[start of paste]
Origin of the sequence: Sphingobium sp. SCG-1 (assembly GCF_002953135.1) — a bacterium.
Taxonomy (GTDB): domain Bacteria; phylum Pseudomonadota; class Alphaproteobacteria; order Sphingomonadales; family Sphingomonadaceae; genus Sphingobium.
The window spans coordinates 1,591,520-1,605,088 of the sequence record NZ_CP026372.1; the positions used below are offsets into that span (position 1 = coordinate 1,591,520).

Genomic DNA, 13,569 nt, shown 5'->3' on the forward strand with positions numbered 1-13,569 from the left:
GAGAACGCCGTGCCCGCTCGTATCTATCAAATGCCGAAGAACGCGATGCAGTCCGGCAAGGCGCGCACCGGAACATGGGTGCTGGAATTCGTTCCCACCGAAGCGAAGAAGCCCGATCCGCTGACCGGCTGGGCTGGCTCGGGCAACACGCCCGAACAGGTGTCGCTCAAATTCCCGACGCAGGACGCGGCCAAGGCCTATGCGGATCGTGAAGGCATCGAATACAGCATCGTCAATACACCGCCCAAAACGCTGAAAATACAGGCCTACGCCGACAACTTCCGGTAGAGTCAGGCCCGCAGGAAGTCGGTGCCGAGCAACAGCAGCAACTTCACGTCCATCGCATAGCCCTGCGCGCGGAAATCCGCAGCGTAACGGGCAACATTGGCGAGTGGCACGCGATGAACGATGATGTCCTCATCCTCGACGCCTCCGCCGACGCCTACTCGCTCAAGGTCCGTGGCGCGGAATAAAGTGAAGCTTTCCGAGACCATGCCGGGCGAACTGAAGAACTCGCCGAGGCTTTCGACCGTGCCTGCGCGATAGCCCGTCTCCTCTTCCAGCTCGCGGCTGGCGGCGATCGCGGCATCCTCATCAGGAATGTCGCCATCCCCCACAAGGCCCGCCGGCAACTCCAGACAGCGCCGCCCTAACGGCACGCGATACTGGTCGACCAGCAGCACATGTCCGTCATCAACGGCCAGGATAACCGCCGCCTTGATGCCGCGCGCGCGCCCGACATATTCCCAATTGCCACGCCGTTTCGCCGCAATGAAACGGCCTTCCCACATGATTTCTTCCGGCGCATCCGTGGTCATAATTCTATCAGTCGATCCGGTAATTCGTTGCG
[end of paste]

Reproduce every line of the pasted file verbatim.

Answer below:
Origin of the sequence: Sphingobium sp. SCG-1 (assembly GCF_002953135.1) — a bacterium.
Taxonomy (GTDB): domain Bacteria; phylum Pseudomonadota; class Alphaproteobacteria; order Sphingomonadales; family Sphingomonadaceae; genus Sphingobium.
The window spans coordinates 1,591,520-1,605,088 of the sequence record NZ_CP026372.1; the positions used below are offsets into that span (position 1 = coordinate 1,591,520).

Genomic DNA, 13,569 nt, shown 5'->3' on the forward strand with positions numbered 1-13,569 from the left:
GAGAACGCCGTGCCCGCTCGTATCTATCAAATGCCGAAGAACGCGATGCAGTCCGGCAAGGCGCGCACCGGAACATGGGTGCTGGAATTCGTTCCCACCGAAGCGAAGAAGCCCGATCCGCTGACCGGCTGGGCTGGCTCGGGCAACACGCCCGAACAGGTGTCGCTCAAATTCCCGACGCAGGACGCGGCCAAGGCCTATGCGGATCGTGAAGGCATCGAATACAGCATCGTCAATACACCGCCCAAAACGCTGAAAATACAGGCCTACGCCGACAACTTCCGGTAGAGTCAGGCCCGCAGGAAGTCGGTGCCGAGCAACAGCAGCAACTTCACGTCCATCGCATAGCCCTGCGCGCGGAAATCCGCAGCGTAACGGGCAACATTGGCGAGTGGCACGCGATGAACGATGATGTCCTCATCCTCGACGCCTCCGCCGACGCCTACTCGCTCAAGGTCCGTGGCGCGGAATAAAGTGAAGCTTTCCGAGACCATGCCGGGCGAACTGAAGAACTCGCCGAGGCTTTCGACCGTGCCTGCGCGATAGCCCGTCTCCTCTTCCAGCTCGCGGCTGGCGGCGATCGCGGCATCCTCATCAGGAATGTCGCCATCCCCCACAAGGCCCGCCGGCAACTCCAGACAGCGCCGCCCTAACGGCACGCGATACTGGTCGACCAGCAGCACATGTCCGTCATCAACGGCCAGGATAACCGCCGCCTTGATGCCGCGCGCGCGCCCGACATATTCCCAATTGCCACGCCGTTTCGCCGCAATGAAACGGCCTTCCCACATGATTTCTTCCGGCGCATCCGTGGTCATAATTCTATCAGTCGATCCGGTAATTCGTTGCG